Google Images: What You Need to Know explains why you shouldn’t assume that all images that appear in a Google search are available to be used freely.
You’ve written a blog post and you’re searching for just the right picture to go with it. Say, your blog post is on dogs, specifically Great Danes?
So you fire up Google and type in “Great Danes” and then you click on the Images option above the search criteria field.
And, wow! All of the sudden there are a million gazillion pictures of Great Danes there at your finger tips. Woohoo! You’ve just hit the Great Dane jackpot!!
Uhm, hold on a minute. It doesn’t quite work that way.
Step away from your keyboard. Do not start madly opening and saving those pictures to your computer.
Take a deep breath and please don’t freak out when I tell you this: You probably, in fact most likely, cannot use these pictures.
Google is a search engine. It indexes websites including the images on those websites, but for the same reason you can’t start randomly copying and using text from a website just because it’s on Google, you can’t start randomly copying and using images just because they’re on Google. Sooner or later pretty much everything can be found on Google, but this content belongs to someone else and unless permission is specifically granted on the site allowing you to use this information freely, it’s best to always assume that it’s copyrighted and it’s hands off.
Case in Point
Maybe you’ll understand if I explain it like this:
- Go back to Google.
- Type in “Shelley Sturgeon”.
- Click on the Images option.
- You will see many of the images from my website. Some are personal photos or photos taken by family or friends. Some are post images that I’ve used from photo stock sites.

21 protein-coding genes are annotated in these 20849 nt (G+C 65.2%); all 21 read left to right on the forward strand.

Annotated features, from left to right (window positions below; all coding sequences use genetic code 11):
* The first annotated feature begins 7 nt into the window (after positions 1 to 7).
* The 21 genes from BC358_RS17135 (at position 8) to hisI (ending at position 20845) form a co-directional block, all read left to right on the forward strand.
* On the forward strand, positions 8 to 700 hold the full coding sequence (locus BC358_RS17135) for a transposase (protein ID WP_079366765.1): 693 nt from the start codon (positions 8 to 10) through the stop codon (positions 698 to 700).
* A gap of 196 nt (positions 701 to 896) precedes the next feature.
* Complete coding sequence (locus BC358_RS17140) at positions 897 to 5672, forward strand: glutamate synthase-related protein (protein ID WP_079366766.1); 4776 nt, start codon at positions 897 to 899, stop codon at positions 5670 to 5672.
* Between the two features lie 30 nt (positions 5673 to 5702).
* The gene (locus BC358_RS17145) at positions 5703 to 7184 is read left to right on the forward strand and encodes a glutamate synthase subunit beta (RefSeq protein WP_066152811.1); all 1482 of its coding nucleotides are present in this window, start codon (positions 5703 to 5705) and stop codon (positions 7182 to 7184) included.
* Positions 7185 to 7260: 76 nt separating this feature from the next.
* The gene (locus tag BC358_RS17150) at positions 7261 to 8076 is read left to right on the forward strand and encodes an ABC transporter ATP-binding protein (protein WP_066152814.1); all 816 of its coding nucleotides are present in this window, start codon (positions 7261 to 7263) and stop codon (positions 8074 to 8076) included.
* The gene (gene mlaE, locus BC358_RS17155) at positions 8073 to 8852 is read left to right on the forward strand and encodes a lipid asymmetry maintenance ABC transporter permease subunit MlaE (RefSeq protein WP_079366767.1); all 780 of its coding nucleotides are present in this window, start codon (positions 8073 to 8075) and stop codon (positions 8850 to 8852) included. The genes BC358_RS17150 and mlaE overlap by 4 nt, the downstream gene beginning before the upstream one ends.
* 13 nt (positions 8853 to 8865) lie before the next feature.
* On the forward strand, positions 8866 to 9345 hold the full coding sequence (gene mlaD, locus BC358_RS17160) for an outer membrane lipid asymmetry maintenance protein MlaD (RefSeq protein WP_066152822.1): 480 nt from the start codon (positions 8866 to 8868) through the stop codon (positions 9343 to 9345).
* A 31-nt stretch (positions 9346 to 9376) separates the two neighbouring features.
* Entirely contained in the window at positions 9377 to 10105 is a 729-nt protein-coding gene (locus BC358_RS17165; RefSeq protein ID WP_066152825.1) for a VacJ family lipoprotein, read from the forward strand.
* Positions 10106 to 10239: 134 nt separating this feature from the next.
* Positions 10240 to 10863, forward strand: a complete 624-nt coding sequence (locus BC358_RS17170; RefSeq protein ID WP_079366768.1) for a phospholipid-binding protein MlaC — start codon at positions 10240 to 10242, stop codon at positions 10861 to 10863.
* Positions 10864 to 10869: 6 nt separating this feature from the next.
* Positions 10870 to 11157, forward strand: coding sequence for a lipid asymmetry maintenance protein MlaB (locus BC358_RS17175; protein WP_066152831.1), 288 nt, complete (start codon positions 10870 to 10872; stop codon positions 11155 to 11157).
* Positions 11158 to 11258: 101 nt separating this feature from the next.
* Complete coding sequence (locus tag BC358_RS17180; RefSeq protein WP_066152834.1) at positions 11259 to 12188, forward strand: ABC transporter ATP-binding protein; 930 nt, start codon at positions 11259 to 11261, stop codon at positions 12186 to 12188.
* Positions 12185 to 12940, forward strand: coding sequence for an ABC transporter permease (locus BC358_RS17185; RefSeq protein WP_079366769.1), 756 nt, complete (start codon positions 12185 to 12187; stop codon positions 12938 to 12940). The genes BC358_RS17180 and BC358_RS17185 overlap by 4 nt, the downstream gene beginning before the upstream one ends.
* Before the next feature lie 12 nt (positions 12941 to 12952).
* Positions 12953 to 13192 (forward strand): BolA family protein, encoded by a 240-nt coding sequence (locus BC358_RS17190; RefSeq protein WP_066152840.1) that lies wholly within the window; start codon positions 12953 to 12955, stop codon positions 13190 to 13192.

- If you click on specific images such as this one below:
It will be enlarged.
- Click on the “Visit page” button and it will take you to the website page on this blog where this image appears.
- Scrolll to the bottom of the post and you’ll see that I’ve added photo credits acknowledging where I got the photo. I had permission to use this image if I provided these photo credits.
So, if I had to follow certain rules in order to use an image, does it make sense that you can just copy that image because it’s a “Google image”?? Uhm, no!
You could also try this by entering your own name or the name of your blog into Google and selecting one of the images from your blog, preferably one that you wouldn’t want other people randomly copying from Google just because it’s there and using for themselves. Get it now? 🙂
There are a lot of free sites where you can download images. A post for another day. These sites usually require photo credits although this is not always the case. You need to read the terms and conditions.
Photo credit: Pixabay